There are also some interesting trends to be gleaned from this research. All experiments seem to show that people are better at predicting near-future events than far-future ones; the nearer in time the event, the higher the chance of showing a positive precognitive effect. In addition, if the results are accurate, they suggest that some people are better at precognition than others, or at least that people have different kinds of precognition skills; studies that used test subjects selected for their high accuracy rate in previous trials found stronger precognitive effects in those groups.
These seemingly logical trends would not appear if all positive results were accounted for by statistical misinterpretation of random chance. If only random chance is going on, no group of test subjects should score consistently higher than any others; if only random chance is going on, the distance or proximity to the predicted event should make no difference in the accuracy of predictions. These findings suggest either concerted fraud, or a real precognitive effect. Which is it?
We don’t know. It would be devilishly hard to painstakingly comb through the records of the studies showing these trends, some of them many decades old. The consistency in the rates of reported successes make fraud seem less likely, but they do not rule it out; perhaps precognition researchers collectively figured out that there was an “acceptable” rate of positive results which would arouse interest without arousing suspicion. This is not beyond the realm of possibility.
So what’s the conclusion, after decades of research and over 1 million trials of precognitive abilities in humans? We still don’t know. The field has been stymied, both by fraud from supposed “investigators” and a complete unwillingness on the part of the mainstream scientific community to publish results or encourage investigation in this area.
If precognitive abilities do exist, they appear to be very weak within the average person, yielding little better than chance guesses at what the future holds. And it’s entirely possible that precognition doesn’t exist at all; that all positive results are in fact derived from funny math, fabrication, and pure chance. But the similar reports of slight precognition down the ages by dozens of different investigators are just enough to keep me, and the entire scientific community, guessing. More investigation is definitely warranted.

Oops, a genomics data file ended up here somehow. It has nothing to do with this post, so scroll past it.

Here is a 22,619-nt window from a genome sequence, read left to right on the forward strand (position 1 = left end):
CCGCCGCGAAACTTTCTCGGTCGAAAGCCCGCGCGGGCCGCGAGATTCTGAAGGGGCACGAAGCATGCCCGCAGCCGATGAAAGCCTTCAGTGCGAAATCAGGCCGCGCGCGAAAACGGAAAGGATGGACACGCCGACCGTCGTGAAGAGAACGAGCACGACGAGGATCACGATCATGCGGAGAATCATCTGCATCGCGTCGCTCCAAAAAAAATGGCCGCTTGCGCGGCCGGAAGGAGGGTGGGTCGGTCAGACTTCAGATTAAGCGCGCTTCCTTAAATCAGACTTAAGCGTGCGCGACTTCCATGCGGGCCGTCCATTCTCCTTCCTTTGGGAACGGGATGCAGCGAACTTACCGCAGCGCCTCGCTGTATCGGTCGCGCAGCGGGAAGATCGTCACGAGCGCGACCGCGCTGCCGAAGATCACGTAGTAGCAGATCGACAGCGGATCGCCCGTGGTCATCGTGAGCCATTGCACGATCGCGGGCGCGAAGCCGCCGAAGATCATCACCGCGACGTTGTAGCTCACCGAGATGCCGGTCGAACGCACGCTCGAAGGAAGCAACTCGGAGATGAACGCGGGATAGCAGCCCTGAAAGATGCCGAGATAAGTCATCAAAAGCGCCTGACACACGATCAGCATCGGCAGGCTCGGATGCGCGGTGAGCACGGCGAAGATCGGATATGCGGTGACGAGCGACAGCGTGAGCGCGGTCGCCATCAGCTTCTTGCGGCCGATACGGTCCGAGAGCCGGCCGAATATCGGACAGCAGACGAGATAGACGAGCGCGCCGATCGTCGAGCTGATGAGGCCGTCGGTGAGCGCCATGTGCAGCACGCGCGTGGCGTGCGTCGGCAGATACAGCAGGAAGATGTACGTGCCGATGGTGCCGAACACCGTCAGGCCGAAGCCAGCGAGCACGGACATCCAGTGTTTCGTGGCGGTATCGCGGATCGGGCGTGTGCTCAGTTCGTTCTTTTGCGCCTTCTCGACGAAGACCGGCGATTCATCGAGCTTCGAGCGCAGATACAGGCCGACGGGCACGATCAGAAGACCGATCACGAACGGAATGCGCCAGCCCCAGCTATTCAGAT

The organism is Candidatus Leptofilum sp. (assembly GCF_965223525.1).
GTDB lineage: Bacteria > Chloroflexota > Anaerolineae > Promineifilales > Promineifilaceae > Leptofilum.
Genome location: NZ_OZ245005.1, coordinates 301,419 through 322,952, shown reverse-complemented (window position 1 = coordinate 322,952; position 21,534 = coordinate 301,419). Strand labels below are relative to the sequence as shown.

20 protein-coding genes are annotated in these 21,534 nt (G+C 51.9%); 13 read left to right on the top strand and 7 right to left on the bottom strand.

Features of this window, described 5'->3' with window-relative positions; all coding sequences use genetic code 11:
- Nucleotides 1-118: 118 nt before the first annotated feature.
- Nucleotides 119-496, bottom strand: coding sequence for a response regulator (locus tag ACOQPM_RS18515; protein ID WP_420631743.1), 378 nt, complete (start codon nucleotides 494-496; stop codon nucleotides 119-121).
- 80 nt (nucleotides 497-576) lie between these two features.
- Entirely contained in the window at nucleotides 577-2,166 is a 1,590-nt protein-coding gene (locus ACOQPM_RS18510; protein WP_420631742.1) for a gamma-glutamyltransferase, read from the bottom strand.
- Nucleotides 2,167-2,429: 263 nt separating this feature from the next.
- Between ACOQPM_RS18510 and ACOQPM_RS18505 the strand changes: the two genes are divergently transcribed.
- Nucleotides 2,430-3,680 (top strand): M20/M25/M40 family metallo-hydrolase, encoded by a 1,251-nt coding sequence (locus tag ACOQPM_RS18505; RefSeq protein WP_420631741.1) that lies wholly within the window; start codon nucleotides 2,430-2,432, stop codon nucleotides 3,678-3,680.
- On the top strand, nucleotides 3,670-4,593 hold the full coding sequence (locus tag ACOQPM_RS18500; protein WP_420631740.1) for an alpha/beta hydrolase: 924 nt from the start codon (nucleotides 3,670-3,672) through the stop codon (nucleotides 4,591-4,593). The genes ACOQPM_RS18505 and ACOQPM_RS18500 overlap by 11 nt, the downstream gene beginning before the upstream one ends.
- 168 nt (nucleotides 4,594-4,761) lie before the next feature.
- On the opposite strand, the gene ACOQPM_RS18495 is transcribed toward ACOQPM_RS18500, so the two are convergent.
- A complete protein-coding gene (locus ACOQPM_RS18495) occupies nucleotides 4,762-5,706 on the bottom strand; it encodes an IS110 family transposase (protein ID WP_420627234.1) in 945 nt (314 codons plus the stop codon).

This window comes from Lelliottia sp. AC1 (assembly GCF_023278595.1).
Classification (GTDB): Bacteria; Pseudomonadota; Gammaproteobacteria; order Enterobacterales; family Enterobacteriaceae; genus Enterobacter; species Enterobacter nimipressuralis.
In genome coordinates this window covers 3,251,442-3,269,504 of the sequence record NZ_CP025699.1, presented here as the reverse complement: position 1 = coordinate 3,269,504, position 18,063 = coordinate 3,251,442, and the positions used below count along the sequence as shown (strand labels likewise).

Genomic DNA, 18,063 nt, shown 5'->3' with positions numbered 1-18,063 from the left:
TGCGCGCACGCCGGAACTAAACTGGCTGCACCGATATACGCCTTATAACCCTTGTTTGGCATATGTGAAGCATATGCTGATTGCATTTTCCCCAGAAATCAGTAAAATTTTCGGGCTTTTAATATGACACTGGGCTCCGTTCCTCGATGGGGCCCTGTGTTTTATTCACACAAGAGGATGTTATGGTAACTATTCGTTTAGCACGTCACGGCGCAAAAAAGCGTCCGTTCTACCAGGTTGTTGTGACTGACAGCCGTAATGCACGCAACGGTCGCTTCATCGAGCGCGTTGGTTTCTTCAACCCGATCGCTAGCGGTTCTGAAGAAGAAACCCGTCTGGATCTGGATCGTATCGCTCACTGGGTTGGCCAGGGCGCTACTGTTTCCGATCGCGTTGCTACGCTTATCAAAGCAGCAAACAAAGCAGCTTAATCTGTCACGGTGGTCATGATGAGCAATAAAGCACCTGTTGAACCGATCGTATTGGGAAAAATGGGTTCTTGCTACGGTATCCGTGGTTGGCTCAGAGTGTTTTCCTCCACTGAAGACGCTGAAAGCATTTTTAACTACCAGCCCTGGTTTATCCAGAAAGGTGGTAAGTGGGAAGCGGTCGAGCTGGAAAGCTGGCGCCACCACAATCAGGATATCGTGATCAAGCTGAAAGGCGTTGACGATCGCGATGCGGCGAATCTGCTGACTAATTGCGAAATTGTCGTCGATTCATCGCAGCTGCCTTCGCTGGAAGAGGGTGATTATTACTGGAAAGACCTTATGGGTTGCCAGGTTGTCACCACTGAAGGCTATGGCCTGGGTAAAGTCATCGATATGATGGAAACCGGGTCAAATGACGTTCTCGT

On a personal note, while I was researching this, two more people in my life came forward to report their own seemingly precognitive experiences. One former classmate of mine reported having felt distress and a feeling of impending doom on the morning of 9/11/2011, before the first plane had hit the World Trade Center.
Another friend recounted her belief that she once witnessed the same car crash twice. The first time she saw it, the passersby near the collision didn’t react; while she was looking around to try to figure out why no one seemed to notice it, the crashing sound came again. She turned around to see the exact same collision in progress again, and this time the people around her responded.
Anecdotal evidence is, of course, no proof of precognition. Given all the tricks the mind plays on us, it’s entirely possible that most people will at some point in their lives misremember having a precognition, just as most people healthy people will experience at least one hallucination not associated with illness. Perhaps my own feeling of impending doom around 9/11 was sheer coincidence; goodness knows such feelings of impending doom are one kind of hallucinatory experience. Perhaps what my friend with the car crash experienced was merely deja vu.
But the repletion of these types of experiences, and the powerful realism of them, keeps us guessing as it has in cultures throughout all of history (ancient Chinese fortune telling is being practiced in the image at right) And that’s a good thing for scientific research.
I’d be glad to hear of any research or relevant information that I’ve missed.